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Instructor Class Description

Time Schedule:

Marc David Servetnick
B BIO 460
Bothell Campus

Developmental Biology

Studies the biology of embryonic development. Covers major features of development of vertebrates and invertebrates. Topics include: morphological features of early development (fertilization, cleavage, gastrulation, establishment of the body plan), cell determination, pattern formation, molecular biology of early embryos, and introduction to evolutionary developmental biology. Prerequisite: B BIO 360. Offered: Sp.

Class description

Developmental Biology is a one quarter course on the principles of animal embryonic development. We will study: the major morphological features of embryonic development how cells acquire specialized roles during development the molecular mechanisms underlying cell differentiation and the establishment of the animal body plan how development reveals an underlying unity among diverse forms of life.

Student learning goals

explain fundamental principles of embryonic development

describe major experimental approaches used in the study of development

begin to interpret evidence in primary scientific literature in developmental biology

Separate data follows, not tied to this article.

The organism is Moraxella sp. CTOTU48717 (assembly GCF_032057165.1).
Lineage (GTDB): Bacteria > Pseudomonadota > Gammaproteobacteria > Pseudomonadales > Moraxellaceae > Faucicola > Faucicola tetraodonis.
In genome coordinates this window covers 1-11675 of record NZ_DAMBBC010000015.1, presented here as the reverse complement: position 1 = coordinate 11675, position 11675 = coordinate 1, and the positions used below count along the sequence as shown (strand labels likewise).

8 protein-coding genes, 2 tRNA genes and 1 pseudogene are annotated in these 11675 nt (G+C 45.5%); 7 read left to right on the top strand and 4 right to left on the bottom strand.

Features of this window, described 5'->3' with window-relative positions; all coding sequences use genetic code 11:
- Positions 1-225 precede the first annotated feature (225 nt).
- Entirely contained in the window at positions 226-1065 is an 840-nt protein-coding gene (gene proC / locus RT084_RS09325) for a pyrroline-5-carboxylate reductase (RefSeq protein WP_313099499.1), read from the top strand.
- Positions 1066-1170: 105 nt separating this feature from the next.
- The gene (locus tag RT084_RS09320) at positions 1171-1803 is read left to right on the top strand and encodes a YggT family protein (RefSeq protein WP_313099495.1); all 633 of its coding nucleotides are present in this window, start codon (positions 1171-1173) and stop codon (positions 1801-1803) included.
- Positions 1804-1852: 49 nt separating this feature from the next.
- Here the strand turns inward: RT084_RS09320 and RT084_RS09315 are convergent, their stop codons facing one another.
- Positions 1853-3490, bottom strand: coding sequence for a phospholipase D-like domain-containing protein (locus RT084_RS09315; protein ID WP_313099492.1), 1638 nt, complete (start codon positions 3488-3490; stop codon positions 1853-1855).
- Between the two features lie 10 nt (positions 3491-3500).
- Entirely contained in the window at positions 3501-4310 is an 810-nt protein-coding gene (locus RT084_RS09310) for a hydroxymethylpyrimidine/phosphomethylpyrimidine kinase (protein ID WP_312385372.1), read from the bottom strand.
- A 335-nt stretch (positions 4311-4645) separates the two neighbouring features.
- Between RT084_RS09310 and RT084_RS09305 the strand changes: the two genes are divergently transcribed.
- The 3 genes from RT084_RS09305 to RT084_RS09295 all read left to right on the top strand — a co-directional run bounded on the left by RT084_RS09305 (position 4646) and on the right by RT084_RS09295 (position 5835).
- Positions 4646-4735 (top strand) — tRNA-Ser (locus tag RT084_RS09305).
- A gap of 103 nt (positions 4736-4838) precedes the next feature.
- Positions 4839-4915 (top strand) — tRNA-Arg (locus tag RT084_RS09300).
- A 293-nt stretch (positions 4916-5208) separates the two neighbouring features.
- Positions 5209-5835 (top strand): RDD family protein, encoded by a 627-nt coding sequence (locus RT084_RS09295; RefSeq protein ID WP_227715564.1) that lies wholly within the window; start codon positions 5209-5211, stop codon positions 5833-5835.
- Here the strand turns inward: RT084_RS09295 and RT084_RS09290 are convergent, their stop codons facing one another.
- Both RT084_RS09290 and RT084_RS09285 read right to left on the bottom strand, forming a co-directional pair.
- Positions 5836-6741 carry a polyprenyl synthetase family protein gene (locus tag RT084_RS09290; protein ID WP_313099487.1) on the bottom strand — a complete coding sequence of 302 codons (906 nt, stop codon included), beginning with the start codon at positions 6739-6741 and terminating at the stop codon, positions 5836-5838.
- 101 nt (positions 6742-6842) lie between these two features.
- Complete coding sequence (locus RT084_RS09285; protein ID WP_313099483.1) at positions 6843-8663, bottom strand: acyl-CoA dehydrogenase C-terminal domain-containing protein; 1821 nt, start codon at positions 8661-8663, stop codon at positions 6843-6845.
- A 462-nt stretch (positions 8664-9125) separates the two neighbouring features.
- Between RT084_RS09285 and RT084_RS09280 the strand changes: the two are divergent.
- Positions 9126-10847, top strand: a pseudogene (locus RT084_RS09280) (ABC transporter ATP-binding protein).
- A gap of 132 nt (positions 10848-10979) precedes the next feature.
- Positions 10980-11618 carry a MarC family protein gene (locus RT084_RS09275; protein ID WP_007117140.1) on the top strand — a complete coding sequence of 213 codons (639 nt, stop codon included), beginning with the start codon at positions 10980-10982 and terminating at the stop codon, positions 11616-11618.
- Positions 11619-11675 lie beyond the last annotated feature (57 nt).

communicate the results and conclusions of a research paper in developmental biology

General method of instruction

Classes are lecture- and discussion-based. We will read and discuss 4-5 primary research papers during the quarter; the readings complement the classroom topics.

Recommended preparation

Students must have taken B BIO 200 (Intro to Biology 2: Cell, Molecular and Developmental Biology). B BIO 360 (Intro to Genetics) or equivalent is strongly recommended.

Class assignments and grading

The class provides background on embryonic development, with description of development in several major research organisms. The focus is on molecular mechanisms (gene expression, cell-cell signaling) and learning to read the primary literature in this field.

Grades are based on 1 midterm exam, two mini-exams, class participation, and a final presentation on a research paper in the field. Depending on the size of the class, presentations are done by groups of 2-3 students.


The information above is intended to be helpful in choosing courses. Because the instructor may further develop his/her plans for this course, its characteristics are subject to change without notice. In most cases, the official course syllabus will be distributed on the first day of class.
Last Update by Marc David Servetnick
Date: 01/28/2013